18 September 2004
'In Iraq, there's ongoing acts of violence but freedom is on the march," said President George Bush breezily earlier in the week.
No it isn't. The violence is getting worse by the day, and freedom is visibly on the retreat. The US and the interim Iraqi government do not have full control of almost any Iraqi city or town outside Kurdistan. The insurgency is spreading. Iraqis speak of their country fragmenting into competing centres of power like Lebanon in the 1970s.
From afar, it may seem that violence in Iraq is now endemic. Every day, there are similar television pictures of the bloody aftermath of US air strikes, suicide bombs, street fighting and ambushes on American forces.
But the pattern of violence has changed significantly, and for the worse, in the last six months. A year ago, fighting was mainly confined to Sunni Muslim districts in the provinces around Baghdad. Now attacks are being made on US forces across the country. August was the first month in which more US soldiers were killed and woundedby Shia fighters than by Sunni guerrillas.
The US and the interim government have diminishing control even in central Baghdad. This week, the US army was reduced to using rocket firing helicopters for crowd control in Haifa Street a few hundred yards from the Green Zone, the American and Iraqi government headquarters. Insurgents replied with their own atrocity in the same place when a car bomb ripped through a crowd of aspirant policemen queuing for jobs killing 47 of them.
The savagery of the latter attack, in which Iraqis alone were killed, might be supposed to lead to greater support for the government. But when I spoke to the maimed survivors in hospital afterwards, they either believed that they had been hit by a missile fired by an American aircraft or they asked why the insurgents were killing Iraqis when they should be killing Americans.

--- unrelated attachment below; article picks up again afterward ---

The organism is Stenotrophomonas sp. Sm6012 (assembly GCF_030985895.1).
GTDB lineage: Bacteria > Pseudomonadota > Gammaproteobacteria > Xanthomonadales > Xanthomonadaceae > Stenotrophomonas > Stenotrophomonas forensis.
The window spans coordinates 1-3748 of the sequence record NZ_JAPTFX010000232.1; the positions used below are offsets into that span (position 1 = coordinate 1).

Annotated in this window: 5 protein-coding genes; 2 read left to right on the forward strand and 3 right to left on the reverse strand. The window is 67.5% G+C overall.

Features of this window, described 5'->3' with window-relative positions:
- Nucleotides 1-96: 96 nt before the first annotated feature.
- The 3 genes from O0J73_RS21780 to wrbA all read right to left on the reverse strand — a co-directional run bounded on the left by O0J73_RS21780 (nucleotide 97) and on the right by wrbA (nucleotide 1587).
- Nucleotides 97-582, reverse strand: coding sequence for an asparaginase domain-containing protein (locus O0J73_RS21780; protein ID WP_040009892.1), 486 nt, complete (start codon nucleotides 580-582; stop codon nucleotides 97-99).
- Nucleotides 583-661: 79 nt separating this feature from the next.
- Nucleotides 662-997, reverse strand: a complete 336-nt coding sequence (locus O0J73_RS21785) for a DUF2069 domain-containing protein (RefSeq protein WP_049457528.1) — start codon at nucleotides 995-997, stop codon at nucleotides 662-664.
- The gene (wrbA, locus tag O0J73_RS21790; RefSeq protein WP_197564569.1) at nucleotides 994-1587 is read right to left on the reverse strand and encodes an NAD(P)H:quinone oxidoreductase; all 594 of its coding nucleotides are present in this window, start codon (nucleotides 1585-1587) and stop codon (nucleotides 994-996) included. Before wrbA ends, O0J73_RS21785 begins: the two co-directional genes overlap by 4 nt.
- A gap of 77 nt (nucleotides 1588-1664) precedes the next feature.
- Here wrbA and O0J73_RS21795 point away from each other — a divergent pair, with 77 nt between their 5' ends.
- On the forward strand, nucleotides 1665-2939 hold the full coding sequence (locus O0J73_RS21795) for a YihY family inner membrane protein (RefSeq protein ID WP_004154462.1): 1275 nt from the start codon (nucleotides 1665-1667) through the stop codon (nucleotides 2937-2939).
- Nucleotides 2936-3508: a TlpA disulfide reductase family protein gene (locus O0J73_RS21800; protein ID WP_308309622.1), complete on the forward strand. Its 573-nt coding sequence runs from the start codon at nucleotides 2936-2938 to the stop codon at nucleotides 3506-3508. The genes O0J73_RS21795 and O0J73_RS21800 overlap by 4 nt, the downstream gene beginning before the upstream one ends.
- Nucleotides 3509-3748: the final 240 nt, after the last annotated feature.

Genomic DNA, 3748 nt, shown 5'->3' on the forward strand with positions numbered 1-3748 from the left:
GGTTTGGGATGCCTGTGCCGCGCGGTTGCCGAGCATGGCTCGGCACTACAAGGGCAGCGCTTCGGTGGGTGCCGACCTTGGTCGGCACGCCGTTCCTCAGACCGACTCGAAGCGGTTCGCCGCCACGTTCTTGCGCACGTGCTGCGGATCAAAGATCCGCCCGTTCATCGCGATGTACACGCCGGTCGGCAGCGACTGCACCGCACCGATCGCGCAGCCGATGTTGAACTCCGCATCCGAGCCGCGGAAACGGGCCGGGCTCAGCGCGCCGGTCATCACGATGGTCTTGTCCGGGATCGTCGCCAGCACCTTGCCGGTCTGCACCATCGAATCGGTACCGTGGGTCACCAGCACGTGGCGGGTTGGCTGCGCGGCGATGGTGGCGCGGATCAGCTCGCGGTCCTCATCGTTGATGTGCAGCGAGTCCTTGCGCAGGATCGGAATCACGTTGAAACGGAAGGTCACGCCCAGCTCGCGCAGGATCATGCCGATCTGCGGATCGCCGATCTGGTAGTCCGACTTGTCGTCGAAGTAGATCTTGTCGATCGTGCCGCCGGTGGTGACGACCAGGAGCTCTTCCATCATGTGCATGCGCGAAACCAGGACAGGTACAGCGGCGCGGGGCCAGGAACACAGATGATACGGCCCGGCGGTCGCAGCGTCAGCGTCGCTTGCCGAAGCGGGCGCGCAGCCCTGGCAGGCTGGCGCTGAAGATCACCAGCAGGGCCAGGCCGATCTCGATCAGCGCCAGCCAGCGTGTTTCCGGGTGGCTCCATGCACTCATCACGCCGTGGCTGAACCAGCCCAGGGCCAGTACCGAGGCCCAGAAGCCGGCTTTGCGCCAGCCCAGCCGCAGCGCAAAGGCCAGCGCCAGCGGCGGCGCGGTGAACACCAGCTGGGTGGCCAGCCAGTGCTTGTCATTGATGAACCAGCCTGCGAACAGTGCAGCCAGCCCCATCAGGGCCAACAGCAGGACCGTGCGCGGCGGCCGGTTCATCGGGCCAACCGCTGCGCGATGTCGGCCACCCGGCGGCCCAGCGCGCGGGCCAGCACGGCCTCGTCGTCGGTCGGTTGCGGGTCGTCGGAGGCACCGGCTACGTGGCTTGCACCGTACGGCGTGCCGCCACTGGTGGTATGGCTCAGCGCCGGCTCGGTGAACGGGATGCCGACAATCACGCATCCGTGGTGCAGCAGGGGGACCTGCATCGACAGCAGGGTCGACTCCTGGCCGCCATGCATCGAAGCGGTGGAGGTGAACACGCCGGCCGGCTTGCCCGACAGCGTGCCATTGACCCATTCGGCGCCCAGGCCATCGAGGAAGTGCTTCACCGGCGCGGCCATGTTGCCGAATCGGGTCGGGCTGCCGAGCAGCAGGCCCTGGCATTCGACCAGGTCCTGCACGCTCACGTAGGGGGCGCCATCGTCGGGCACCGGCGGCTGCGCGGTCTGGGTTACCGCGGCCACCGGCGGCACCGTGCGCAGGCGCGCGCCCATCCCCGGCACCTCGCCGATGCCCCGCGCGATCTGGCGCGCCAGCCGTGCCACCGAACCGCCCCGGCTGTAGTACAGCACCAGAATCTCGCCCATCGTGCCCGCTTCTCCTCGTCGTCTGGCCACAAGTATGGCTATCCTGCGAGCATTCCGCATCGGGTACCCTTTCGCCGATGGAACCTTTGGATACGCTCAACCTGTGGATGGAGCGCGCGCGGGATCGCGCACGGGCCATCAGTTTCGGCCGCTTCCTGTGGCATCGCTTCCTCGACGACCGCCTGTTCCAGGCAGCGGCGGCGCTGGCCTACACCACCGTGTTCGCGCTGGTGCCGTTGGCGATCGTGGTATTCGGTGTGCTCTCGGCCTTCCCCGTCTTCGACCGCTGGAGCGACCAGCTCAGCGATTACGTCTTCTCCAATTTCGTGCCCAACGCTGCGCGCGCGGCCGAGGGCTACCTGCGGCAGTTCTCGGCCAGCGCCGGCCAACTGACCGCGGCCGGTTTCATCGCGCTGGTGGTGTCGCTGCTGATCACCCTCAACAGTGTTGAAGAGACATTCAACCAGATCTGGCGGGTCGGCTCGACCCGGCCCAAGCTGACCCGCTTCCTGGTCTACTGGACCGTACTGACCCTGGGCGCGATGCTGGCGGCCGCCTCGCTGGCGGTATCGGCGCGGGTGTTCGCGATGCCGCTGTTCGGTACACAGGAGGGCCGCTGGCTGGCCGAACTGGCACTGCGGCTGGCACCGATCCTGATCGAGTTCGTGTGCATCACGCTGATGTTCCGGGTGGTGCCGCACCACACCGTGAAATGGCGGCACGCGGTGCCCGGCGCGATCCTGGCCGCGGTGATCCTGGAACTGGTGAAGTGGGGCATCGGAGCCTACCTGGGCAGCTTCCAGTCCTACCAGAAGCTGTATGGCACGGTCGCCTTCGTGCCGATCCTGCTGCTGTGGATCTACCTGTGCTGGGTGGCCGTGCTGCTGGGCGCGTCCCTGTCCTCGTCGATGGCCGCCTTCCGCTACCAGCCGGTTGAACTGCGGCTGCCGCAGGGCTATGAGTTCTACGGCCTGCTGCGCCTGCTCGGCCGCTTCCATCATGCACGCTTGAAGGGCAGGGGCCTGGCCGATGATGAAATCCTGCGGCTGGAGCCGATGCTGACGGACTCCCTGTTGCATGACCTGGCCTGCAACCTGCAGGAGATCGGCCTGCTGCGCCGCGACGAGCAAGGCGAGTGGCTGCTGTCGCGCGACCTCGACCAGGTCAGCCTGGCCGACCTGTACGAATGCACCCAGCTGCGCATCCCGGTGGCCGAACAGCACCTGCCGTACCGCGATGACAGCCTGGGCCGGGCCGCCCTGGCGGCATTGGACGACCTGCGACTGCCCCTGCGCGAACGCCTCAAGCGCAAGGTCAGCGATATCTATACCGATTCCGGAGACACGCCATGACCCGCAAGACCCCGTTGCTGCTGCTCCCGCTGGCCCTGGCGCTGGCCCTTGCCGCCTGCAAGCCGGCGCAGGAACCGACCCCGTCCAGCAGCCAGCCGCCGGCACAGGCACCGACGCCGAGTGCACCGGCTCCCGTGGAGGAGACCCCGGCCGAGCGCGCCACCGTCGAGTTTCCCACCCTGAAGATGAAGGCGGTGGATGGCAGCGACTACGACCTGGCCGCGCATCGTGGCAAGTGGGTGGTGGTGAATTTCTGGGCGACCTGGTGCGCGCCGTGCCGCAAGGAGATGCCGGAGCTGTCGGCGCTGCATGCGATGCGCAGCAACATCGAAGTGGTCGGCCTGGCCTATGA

Last year, Iraqis were divided in their attitude to the occupation and to armed resistance. Today it is difficult to meet Iraqis who do not support the attacks on the Americans.
Ominously the guerrillas are getting more efficient. Last week, there was an expert attempt to assassinate the governor of Baghdad in which gunmen attacked his speeding convoy from in front and behind. His driver tried to escape by turning down a side street. The assassins had guessed he would do so and in the side street a large bomb was waiting to explode.
The government of Iyad Allawi, the interim prime minister, is like a small man with a very big bodyguard, in this case the US army and airforce.
By using the American armed forces the government can blast its way into any town or city in Iraq. But US military power in Iraq does not turn readily into political strength. The government's Iraqi political base is small and it has not grown larger since the interim government took power on 28 June.
The US is trying to extend the interim government's authority by use of its air power. It is a counter-productive method. Military spokesmen announce precision air strikes against "terrorists" while Iraqis are watching satellite television pictures of wrecked ambulances and wounded children.
Why is the US so clap-handed in Iraq? The main reason is probably that the final decision-makers in the US are much more interested in who holds power in Washington than what happens in Baghdad. The outgoing Marine Corps general Lt James T. Conway has made clear that he was bitterly opposed to the decisions first to besiege Fallujah, radicalising its people, and then to hand it over to the insurgents. In both cases the impact on the US presidential election seems to have been the only concern of the White House.
In present circumstances it will be impossible to hold elections which have any meaning in Iraq. Iraqis will not recognise as fair an election in which the ballot box is strapped to the back of a US tank. If Sunni Muslim provinces do not take part but Shia districts do, then divisions between the two communities will only deepen. "I'm sure the result of the elections will be a photocopy of the interim government. They are Americans who speak Arabic," said a Fallujah shopkeeper.
The elections could only succeed if all Iraqis are convinced they are free and fair. This would only happen if there was a conference of all communities and powerful groups in Iraq, including the Sunni and Shiah insurgents, to agree on ground rules. But this would require the US and the interim government to admit that they are only two of many powers in Iraq and this they show no sign of doing.